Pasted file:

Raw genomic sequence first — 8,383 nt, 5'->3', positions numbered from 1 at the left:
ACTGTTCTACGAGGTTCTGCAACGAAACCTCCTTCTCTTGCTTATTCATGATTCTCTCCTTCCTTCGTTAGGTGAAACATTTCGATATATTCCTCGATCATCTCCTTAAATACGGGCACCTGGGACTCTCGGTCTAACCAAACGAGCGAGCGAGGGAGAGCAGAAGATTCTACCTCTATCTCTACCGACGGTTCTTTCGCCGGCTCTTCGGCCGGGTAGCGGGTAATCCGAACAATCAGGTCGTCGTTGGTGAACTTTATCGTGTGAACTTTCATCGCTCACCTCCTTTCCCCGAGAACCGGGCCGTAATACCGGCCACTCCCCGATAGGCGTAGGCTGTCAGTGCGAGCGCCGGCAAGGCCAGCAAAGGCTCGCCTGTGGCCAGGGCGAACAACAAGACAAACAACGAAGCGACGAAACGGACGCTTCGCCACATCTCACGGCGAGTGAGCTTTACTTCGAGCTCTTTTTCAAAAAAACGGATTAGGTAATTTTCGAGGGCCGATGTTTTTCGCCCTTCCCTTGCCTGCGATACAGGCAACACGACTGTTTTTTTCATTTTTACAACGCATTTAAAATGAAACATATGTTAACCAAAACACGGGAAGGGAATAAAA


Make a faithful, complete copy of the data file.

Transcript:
Raw genomic sequence first — 8,383 nt, 5'->3', positions numbered from 1 at the left:
ACTGTTCTACGAGGTTCTGCAACGAAACCTCCTTCTCTTGCTTATTCATGATTCTCTCCTTCCTTCGTTAGGTGAAACATTTCGATATATTCCTCGATCATCTCCTTAAATACGGGCACCTGGGACTCTCGGTCTAACCAAACGAGCGAGCGAGGGAGAGCAGAAGATTCTACCTCTATCTCTACCGACGGTTCTTTCGCCGGCTCTTCGGCCGGGTAGCGGGTAATCCGAACAATCAGGTCGTCGTTGGTGAACTTTATCGTGTGAACTTTCATCGCTCACCTCCTTTCCCCGAGAACCGGGCCGTAATACCGGCCACTCCCCGATAGGCGTAGGCTGTCAGTGCGAGCGCCGGCAAGGCCAGCAAAGGCTCGCCTGTGGCCAGGGCGAACAACAAGACAAACAACGAAGCGACGAAACGGACGCTTCGCCACATCTCACGGCGAGTGAGCTTTACTTCGAGCTCTTTTTCAAAAAAACGGATTAGGTAATTTTCGAGGGCCGATGTTTTTCGCCCTTCCCTTGCCTGCGATACAGGCAACACGACTGTTTTTTTCATTTTTACAACGCATTTAAAATGAAACATATGTTAACCAAAACACGGGAAGGGAATAAAA